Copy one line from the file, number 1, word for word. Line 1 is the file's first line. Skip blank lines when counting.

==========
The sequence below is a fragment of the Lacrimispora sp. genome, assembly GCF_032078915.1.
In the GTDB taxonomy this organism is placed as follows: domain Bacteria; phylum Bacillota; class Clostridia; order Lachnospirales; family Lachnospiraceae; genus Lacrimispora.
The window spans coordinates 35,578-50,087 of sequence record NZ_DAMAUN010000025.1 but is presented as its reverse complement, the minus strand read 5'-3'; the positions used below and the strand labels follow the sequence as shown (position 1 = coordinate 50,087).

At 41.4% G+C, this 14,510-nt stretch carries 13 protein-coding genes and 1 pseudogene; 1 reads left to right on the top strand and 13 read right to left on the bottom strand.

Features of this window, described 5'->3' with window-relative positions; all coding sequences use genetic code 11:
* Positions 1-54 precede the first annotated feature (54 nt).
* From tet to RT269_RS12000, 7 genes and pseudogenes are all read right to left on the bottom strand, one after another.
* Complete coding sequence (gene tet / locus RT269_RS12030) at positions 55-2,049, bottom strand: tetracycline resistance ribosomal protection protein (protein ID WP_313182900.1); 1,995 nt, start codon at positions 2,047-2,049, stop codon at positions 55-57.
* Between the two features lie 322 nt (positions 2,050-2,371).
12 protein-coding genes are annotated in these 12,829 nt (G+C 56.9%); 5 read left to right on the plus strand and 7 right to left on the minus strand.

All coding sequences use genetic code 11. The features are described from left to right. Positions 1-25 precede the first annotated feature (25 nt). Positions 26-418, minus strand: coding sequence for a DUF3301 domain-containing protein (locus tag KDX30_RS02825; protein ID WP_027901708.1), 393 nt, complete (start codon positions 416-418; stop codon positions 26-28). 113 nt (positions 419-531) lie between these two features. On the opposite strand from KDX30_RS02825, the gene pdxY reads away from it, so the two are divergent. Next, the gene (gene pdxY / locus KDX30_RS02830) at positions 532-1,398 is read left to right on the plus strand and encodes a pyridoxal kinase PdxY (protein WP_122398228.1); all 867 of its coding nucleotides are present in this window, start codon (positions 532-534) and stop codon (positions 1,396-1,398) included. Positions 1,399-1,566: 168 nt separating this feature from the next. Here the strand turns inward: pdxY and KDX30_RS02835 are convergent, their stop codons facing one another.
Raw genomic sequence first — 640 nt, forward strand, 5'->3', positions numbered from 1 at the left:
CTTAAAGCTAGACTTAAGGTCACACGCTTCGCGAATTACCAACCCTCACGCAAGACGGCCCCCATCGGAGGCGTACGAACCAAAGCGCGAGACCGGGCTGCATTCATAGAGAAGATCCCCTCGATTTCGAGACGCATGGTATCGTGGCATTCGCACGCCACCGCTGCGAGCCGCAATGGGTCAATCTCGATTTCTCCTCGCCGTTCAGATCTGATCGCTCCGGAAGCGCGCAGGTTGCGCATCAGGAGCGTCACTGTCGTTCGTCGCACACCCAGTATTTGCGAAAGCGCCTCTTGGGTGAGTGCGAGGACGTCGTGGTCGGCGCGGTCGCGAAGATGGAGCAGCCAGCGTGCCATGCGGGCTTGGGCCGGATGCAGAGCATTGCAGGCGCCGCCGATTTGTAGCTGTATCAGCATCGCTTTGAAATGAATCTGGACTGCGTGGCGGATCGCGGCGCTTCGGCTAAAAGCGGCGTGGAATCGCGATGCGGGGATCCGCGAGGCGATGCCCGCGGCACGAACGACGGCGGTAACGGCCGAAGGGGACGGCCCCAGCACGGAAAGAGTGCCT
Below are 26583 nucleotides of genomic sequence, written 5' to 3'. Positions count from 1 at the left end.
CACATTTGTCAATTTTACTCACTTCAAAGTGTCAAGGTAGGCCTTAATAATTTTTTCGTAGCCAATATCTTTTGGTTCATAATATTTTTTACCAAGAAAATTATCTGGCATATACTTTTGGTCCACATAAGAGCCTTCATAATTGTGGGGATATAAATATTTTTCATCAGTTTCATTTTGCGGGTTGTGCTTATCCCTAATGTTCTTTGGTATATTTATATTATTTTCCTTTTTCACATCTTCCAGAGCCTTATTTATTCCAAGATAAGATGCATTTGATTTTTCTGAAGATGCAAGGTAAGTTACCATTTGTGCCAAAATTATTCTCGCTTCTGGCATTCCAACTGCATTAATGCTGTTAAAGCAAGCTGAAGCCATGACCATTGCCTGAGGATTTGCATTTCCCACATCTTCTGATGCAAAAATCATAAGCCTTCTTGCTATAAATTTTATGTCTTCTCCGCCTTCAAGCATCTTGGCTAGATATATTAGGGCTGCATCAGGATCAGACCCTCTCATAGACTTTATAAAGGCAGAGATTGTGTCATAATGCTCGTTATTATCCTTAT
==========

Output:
The sequence below is a fragment of the Lacrimispora sp. genome, assembly GCF_032078915.1.